HOW we think affects every aspect of our lives, though we may not realize it. Clearly, then, it's important that our thoughts be of the kind that promotes our well-being. The Apostle Paul urges us to think on ``whatsoever things are true, whatsoever things are honest, whatsoever things are just, whatsoever things are pure, whatsoever things are lovely, whatsoever things are of good report.''1 And Mary Baker Eddy, the Discoverer and Founder of Christian Science, writes, ``Hold thought steadfastly to the enduring, the good, and the true, and you will bring these into your experience proportionably to their occupancy of your thoughts.''2
So what are we thinking? Can we, today, change our thought in such a way as to alter our lives for the better? Indeed we can.
But to be genuinely successful requires much more than simply trying to think positively instead of negatively--to think good thoughts instead of bad ones. There is a need to realize that our true thoughts are good and bring harmony because our true selfhood is the very image of God, as we can learn from the Bible.
Our selfhood is the likeness of the one divine Mind, and the thoughts derived from Mind can only bring good. Feel ings of fear, apathy, selfishness, self-will, self-justification, impatience, frustration, guilt, and so on are no part of real being. This is a spiritual fact, a fact that we can increasingly understand and prove through prayer to God, through an acknowledgment of His all-power and a sincere desire to allow only His pure thoughts to govern our actions. In support of this effort it's important that we strive to eliminate from our consciousness what is not in accord with the goodness of God.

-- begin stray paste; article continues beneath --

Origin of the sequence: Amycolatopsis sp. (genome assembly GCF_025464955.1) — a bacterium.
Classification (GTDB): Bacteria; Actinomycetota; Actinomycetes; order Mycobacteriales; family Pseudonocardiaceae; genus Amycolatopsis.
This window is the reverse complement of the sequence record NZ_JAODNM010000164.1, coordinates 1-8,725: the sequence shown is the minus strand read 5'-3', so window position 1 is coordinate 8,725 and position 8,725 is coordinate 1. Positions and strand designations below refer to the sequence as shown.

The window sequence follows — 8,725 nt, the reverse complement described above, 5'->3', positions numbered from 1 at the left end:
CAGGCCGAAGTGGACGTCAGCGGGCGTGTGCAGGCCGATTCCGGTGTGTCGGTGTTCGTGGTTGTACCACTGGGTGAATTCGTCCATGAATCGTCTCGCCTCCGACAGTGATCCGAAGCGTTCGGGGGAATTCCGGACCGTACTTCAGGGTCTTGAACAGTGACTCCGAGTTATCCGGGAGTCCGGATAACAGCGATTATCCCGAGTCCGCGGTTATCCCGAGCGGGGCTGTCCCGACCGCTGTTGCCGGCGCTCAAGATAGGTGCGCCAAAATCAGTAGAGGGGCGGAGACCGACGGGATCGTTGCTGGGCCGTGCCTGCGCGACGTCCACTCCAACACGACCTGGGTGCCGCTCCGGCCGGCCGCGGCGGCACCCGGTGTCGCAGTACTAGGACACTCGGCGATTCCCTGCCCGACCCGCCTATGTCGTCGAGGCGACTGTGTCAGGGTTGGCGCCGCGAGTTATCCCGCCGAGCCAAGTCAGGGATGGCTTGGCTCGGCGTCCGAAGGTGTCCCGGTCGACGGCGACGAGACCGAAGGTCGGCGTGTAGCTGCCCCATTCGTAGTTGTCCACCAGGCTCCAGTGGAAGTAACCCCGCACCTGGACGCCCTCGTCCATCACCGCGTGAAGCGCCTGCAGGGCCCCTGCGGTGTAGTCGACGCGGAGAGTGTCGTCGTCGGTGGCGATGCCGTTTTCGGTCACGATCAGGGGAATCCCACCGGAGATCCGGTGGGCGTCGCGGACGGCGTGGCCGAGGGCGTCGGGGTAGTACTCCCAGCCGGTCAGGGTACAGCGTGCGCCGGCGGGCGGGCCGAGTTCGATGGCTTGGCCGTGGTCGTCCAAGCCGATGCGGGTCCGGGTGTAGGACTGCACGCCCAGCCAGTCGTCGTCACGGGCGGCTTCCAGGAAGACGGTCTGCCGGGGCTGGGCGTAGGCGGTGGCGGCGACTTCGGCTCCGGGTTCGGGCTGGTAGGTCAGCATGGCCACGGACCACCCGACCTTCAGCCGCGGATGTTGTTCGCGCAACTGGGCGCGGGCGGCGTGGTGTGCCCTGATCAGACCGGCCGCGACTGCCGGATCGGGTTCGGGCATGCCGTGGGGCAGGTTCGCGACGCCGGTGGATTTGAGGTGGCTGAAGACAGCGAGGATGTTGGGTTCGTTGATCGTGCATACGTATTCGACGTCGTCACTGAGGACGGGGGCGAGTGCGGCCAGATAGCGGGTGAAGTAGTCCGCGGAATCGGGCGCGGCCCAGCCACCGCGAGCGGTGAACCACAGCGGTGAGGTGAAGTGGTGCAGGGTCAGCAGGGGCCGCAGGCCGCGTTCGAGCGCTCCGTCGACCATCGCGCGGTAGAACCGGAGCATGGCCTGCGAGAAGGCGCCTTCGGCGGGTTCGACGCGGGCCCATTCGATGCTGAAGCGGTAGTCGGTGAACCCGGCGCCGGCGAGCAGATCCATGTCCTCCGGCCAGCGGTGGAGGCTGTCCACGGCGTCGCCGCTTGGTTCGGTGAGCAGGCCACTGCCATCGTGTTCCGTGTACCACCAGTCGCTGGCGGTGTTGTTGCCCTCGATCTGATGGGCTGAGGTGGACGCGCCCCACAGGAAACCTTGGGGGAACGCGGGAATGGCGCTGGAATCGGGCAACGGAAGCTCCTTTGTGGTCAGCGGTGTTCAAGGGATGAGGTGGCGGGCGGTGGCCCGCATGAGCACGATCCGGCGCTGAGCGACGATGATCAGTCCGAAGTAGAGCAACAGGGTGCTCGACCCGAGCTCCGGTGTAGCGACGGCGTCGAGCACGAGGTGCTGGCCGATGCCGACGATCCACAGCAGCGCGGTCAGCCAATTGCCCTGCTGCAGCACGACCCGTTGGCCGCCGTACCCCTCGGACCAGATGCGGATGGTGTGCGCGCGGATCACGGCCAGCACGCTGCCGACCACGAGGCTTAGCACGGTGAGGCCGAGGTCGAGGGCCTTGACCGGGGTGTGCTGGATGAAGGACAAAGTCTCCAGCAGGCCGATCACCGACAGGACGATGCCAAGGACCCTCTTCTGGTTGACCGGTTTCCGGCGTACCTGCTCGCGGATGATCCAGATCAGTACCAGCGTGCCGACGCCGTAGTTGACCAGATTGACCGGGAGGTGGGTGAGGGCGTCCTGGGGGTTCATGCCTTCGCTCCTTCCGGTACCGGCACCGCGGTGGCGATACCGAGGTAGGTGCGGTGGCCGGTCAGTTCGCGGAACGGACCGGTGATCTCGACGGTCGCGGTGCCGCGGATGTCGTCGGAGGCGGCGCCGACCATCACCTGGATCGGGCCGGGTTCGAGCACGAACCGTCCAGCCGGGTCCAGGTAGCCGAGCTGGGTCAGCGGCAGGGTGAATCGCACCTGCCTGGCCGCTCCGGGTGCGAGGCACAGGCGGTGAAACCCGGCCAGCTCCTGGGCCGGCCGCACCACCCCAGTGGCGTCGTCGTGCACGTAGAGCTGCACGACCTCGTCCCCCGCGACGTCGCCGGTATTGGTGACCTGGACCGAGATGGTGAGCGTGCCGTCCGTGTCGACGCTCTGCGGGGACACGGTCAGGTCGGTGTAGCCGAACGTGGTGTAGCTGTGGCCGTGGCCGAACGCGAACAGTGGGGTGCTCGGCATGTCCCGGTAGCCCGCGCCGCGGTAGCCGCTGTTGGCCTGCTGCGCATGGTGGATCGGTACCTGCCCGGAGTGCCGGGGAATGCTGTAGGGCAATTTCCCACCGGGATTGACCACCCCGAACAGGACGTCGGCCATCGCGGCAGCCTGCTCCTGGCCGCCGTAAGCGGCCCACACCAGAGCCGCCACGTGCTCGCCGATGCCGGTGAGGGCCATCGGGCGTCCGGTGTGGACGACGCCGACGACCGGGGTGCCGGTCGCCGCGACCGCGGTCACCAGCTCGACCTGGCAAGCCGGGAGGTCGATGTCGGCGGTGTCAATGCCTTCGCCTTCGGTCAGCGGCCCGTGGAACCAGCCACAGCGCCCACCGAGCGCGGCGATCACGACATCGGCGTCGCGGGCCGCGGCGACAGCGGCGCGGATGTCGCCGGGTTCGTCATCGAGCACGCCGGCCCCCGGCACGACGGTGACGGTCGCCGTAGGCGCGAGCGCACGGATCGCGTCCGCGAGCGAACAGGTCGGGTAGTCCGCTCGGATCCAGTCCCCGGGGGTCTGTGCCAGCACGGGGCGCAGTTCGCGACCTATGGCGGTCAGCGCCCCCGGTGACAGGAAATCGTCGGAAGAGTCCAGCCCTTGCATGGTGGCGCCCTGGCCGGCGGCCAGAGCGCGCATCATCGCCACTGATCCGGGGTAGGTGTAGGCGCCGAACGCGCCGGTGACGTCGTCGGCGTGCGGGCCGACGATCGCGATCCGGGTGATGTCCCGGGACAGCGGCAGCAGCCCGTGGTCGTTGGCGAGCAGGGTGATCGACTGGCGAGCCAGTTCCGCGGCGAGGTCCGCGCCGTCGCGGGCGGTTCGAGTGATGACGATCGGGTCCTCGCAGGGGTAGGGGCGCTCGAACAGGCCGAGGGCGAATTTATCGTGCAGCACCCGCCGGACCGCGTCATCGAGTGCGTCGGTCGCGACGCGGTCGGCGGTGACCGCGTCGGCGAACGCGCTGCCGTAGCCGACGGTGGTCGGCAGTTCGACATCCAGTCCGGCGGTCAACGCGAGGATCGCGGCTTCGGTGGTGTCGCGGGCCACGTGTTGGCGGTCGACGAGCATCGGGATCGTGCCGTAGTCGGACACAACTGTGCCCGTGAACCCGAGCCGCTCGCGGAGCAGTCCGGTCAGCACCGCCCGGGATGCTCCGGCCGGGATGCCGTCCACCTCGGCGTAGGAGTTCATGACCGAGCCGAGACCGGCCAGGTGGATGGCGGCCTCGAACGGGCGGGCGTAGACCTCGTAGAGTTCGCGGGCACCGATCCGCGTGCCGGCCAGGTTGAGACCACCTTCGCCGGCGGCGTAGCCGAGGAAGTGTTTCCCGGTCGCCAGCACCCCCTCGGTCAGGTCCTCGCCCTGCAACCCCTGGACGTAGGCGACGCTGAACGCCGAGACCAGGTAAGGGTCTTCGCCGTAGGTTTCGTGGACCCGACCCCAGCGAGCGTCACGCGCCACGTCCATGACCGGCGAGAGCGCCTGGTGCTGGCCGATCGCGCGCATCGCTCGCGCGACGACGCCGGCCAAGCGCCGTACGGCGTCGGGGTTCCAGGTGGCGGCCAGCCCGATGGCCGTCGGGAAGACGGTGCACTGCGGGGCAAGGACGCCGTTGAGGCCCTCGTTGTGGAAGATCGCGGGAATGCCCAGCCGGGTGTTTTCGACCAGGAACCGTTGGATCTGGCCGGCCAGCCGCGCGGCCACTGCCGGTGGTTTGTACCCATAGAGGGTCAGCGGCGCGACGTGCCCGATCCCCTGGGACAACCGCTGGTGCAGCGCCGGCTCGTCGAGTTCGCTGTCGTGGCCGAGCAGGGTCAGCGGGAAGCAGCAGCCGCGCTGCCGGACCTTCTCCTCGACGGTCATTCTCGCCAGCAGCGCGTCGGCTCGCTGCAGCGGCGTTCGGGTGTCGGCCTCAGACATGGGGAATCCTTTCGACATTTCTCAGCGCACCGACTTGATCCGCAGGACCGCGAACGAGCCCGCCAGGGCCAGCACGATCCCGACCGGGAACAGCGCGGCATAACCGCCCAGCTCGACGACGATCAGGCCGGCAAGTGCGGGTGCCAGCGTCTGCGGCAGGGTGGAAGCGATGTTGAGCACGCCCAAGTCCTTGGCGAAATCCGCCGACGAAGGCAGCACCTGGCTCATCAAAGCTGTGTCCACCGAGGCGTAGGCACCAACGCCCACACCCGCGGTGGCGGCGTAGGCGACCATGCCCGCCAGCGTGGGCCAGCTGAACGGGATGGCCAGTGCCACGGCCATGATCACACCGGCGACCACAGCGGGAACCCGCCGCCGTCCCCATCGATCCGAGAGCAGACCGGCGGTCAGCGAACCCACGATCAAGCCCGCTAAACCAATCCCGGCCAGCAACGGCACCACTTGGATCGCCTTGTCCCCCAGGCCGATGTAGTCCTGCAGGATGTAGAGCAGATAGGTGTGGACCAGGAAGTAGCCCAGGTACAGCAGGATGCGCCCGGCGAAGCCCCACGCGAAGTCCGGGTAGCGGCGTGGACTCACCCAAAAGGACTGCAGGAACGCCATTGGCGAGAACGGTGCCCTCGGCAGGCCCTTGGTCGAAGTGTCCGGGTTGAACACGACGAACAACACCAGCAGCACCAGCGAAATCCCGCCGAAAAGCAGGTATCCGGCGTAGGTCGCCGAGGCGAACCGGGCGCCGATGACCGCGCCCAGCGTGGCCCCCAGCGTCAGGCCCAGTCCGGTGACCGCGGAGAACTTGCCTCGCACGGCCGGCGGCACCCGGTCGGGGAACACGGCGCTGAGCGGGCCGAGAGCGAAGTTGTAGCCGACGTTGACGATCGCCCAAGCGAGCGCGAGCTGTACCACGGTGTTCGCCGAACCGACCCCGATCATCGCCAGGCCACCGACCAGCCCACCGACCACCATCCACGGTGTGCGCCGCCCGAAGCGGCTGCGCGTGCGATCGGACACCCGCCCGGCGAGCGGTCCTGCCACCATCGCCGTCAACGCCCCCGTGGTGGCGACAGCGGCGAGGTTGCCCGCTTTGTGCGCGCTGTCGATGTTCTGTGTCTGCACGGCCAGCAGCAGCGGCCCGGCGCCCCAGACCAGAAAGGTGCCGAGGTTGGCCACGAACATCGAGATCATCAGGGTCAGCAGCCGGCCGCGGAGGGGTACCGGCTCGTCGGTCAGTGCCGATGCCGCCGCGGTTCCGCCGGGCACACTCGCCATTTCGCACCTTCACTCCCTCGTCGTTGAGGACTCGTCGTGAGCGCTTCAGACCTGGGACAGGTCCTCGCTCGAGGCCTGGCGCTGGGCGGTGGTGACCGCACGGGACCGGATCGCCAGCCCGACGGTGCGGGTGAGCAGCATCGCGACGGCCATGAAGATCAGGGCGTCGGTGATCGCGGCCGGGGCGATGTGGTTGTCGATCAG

Mrs. Eddy states: ``When mortal man blends his thoughts of existence with the spiritual and works only as God works, he will no longer grope in the dark and cling to earth because he has not tasted heaven. Carnal beliefs defraud us. They make man an involuntary hypocrite,--producing evil when he would create good, forming deformity when he would outline grace and beauty, injuring those whom he would bless.''3
We may well feel content with our present way of thinking. After all, we are familiar with it. We may say, ``Yes, there are awkward times, but good times also, and I can deal with these fluctuations and live with them. For years I have thought about and done things in a certain way and have been reasonably pleased with the results.'' Yet it's only when we begin to understand more of what we really are as the children of God that we become aware how our thinking and actions can be improved. Then what we have been used to doing doesn't appear to be as satisfactory as before. As we gain a sense of our actual, spiritual existence, the demand for Godlike thinking becomes more apparent. So do the blessings that accompany it.
At the pool of Bethesda, Christ Jesus healed a man who had been crippled for thirty-eight years. The Bible relates, ``Afterward Jesus findeth him in the temple, and said unto him, Behold, thou art made whole: sin no more, lest a worse thing come unto thee.''4 This account clearly points to the relationship between the state of our thought and the condition of our lives.
Before the healing, Jesus had asked the man, ``Wilt thou be made whole?''5 Are we prepared to be made whole, to cultivate a more spiritual outlook through even greater purity of thought, through increased love and humility? It could prove to be so worthwhile.
1Philippians 4:8. 2Science and Health with Key to the Scriptures, p. 261. 3Ibid., p. 263. 4John 5:14. 5John 5:6. You can find more articles like this one in the Christian Science Sentinel, a weekly magazine. DAILY BIBLE VERSE Be no conformed to this world: but be ye transformed by the renewing of your mind, that ye may prove what is that good, and acceptable, and perfect, will of God. Romans 12:2